The uninsured can expect to pay big fines if they don’t obtain health insurance by the end of 2014. The Obama administration announced last week that taxpayers who don’t get health insurance this year will face fines up to $2,448 per individual or up to $12,240 for a family of five. 

The Affordable Care Act was created to give families easier, more affordable access to health care. It requires people to get insurance this year, or face penalties when they file their 2014 tax returns. HealthCare.gov, the site for signing up for insurance, says that penalties will be calculated in two ways. If you and your family don’t have health insurance, you will pay either one percent of your yearly household income or pay $95 per person for the year. For children younger than 18, you would pay $47.50 for the year. The maximum penalty using the second method is $285 per family. 

Another important thing to know about the fines is that even after paying them, if you don’t have health insurance, you will be responsible for paying 100 percent of the cost of your medical care. Researchers predict that about four million people, including dependents, could be hit with fines by 2016, a number lower than previous estimates. By 2016, penalties will rise to $695 per adult and half of that per child, or 2.5 percent of household income. The penalty cap only benefits families earning a quarter of a million dollars a year, as they'll be least affected.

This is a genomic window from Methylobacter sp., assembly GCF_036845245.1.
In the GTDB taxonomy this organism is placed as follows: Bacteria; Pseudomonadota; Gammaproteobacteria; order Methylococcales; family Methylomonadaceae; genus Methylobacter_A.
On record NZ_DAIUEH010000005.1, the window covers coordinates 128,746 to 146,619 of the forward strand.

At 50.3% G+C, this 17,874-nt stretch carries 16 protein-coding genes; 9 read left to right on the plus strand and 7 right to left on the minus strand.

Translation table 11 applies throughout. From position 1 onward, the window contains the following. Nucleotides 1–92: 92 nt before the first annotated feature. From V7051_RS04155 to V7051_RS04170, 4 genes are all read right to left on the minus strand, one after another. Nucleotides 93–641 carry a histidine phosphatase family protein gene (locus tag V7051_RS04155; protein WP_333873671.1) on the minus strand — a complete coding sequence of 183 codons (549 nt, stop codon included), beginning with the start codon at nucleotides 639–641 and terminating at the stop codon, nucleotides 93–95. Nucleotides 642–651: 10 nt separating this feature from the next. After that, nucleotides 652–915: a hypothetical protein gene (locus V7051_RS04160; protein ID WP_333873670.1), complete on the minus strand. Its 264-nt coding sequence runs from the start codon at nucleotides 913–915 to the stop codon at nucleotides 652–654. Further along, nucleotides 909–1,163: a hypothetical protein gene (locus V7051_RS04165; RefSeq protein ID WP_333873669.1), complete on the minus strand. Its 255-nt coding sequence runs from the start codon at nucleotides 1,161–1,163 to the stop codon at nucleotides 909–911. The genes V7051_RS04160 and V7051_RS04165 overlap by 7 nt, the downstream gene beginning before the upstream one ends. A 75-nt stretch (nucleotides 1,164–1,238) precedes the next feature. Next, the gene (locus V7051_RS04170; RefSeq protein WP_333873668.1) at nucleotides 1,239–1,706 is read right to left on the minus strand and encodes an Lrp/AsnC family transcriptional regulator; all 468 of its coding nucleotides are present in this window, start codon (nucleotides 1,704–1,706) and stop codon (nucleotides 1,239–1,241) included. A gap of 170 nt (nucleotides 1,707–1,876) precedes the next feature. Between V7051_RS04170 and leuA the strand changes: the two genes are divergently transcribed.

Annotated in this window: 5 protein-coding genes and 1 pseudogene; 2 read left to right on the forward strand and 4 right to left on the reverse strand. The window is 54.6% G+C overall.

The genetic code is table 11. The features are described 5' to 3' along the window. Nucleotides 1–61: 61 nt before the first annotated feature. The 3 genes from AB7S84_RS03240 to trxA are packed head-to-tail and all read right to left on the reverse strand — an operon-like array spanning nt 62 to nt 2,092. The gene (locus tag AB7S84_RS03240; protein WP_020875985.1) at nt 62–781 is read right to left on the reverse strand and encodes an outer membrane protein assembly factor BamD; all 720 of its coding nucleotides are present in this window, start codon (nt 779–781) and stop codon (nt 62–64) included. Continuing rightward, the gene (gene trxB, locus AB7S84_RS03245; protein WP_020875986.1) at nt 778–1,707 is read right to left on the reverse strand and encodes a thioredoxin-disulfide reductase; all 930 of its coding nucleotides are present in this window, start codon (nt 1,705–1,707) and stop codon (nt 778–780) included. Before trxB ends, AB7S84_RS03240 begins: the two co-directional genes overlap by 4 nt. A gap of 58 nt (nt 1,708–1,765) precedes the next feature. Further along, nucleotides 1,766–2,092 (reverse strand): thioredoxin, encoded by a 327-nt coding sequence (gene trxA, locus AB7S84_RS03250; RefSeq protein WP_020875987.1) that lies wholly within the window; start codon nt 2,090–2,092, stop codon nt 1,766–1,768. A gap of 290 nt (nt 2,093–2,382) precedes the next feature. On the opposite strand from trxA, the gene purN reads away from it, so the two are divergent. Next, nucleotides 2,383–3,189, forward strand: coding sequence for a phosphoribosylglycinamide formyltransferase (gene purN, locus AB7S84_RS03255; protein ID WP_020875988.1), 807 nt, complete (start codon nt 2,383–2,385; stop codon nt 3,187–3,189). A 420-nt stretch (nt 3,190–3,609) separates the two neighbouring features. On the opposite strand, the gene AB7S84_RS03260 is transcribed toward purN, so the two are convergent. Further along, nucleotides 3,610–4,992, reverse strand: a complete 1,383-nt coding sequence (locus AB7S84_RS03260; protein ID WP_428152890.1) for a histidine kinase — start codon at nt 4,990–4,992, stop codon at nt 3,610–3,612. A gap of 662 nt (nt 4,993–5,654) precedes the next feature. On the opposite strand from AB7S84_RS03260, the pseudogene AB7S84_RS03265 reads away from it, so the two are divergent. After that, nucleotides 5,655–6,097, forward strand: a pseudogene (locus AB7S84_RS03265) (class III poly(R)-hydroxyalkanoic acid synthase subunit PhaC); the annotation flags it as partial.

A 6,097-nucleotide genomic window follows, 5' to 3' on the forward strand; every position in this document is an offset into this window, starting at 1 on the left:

There has been an ongoing debate between Democrats and Republicans since the beginning of Obamacare in 2010. The penalty fees have made the health care plan very unpopular among Republicans like Virginia Governor Bob McDonnell, who told CNN that the health care law "represents one of the largest tax increases on the middle class that we have ever seen." Republicans argue that President Obama initially stated the penalty fess would not be a tax, now things are turning out differently. 

Nevertheless, some families will get a refund from their health insurer this summer, as part of a provision from the law. This group of about 6.8 million families can expect to receive an $80 check or discount in premiums per family, HealthDay reported. Other people who haven't signed up for their own insurance but face certain circumstances, such as a move, a divorce, or the birth of a child, may also sign up. If you don’t fall in either of these categories, and missed your chance to sign up in the spring, then you can sign up again starting Nov. 15, but your coverage wont go into effect until 2015.